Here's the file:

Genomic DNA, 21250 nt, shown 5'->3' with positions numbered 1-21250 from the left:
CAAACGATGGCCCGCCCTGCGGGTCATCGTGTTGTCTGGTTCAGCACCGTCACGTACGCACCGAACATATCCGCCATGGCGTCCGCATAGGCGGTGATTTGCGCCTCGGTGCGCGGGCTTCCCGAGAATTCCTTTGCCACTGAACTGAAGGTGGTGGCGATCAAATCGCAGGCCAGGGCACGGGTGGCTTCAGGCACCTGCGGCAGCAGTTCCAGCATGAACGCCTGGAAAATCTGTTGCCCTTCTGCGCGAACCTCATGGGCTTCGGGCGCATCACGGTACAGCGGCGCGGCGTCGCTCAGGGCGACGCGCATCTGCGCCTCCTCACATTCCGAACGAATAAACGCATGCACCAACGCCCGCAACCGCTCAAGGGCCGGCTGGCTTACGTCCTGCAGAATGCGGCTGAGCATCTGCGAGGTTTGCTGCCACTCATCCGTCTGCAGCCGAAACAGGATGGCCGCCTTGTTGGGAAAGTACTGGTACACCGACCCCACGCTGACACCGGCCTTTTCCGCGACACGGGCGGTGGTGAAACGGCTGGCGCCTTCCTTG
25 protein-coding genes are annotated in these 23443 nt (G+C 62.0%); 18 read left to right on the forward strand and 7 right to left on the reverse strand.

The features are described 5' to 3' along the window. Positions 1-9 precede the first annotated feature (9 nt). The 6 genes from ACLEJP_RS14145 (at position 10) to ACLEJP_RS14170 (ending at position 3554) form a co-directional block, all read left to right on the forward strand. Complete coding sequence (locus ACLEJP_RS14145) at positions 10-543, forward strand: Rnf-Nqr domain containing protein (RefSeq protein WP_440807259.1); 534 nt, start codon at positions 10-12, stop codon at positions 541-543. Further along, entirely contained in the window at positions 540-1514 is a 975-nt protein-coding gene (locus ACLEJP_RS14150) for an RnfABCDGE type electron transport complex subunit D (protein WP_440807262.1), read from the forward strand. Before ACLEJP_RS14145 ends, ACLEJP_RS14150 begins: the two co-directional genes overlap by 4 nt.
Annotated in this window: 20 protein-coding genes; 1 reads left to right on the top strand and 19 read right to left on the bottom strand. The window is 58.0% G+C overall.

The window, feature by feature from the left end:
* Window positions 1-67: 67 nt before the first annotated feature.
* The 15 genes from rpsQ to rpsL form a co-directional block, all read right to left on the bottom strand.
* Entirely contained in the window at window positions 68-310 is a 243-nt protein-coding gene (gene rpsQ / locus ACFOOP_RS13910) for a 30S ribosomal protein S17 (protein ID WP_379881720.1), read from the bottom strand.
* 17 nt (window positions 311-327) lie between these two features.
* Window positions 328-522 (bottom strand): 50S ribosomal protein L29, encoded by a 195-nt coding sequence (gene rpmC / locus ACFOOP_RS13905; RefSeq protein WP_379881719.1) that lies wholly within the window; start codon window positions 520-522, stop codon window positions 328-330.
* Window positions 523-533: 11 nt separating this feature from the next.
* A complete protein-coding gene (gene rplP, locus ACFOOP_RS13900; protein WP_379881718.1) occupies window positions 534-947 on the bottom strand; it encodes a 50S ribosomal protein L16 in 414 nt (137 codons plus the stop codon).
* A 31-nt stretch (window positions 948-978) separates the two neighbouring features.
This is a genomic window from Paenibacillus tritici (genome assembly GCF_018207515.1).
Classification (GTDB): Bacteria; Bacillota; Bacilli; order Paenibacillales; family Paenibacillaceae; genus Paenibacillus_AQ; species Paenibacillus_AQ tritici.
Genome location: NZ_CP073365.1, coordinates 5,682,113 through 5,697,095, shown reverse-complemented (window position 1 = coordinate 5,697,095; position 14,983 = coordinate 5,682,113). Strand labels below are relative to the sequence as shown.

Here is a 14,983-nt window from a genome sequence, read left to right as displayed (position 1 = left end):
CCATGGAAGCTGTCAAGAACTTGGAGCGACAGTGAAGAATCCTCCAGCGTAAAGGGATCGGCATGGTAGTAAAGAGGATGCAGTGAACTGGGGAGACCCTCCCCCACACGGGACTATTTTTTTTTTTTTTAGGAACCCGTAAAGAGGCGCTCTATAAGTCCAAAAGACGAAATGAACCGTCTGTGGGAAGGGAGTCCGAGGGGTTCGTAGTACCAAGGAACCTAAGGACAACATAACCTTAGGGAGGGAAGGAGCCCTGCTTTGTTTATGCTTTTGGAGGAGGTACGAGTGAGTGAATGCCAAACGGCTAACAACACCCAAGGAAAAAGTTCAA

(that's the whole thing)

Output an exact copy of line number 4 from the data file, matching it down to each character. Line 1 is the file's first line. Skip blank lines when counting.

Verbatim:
The features are described 5' to 3' along the window. Positions 1-9 precede the first annotated feature (9 nt). The 6 genes from ACLEJP_RS14145 (at position 10) to ACLEJP_RS14170 (ending at position 3554) form a co-directional block, all read left to right on the forward strand. Complete coding sequence (locus ACLEJP_RS14145) at positions 10-543, forward strand: Rnf-Nqr domain containing protein (RefSeq protein WP_440807259.1); 534 nt, start codon at positions 10-12, stop codon at positions 541-543. Further along, entirely contained in the window at positions 540-1514 is a 975-nt protein-coding gene (locus ACLEJP_RS14150) for an RnfABCDGE type electron transport complex subunit D (protein WP_440807262.1), read from the forward strand. Before ACLEJP_RS14145 ends, ACLEJP_RS14150 begins: the two co-directional genes overlap by 4 nt.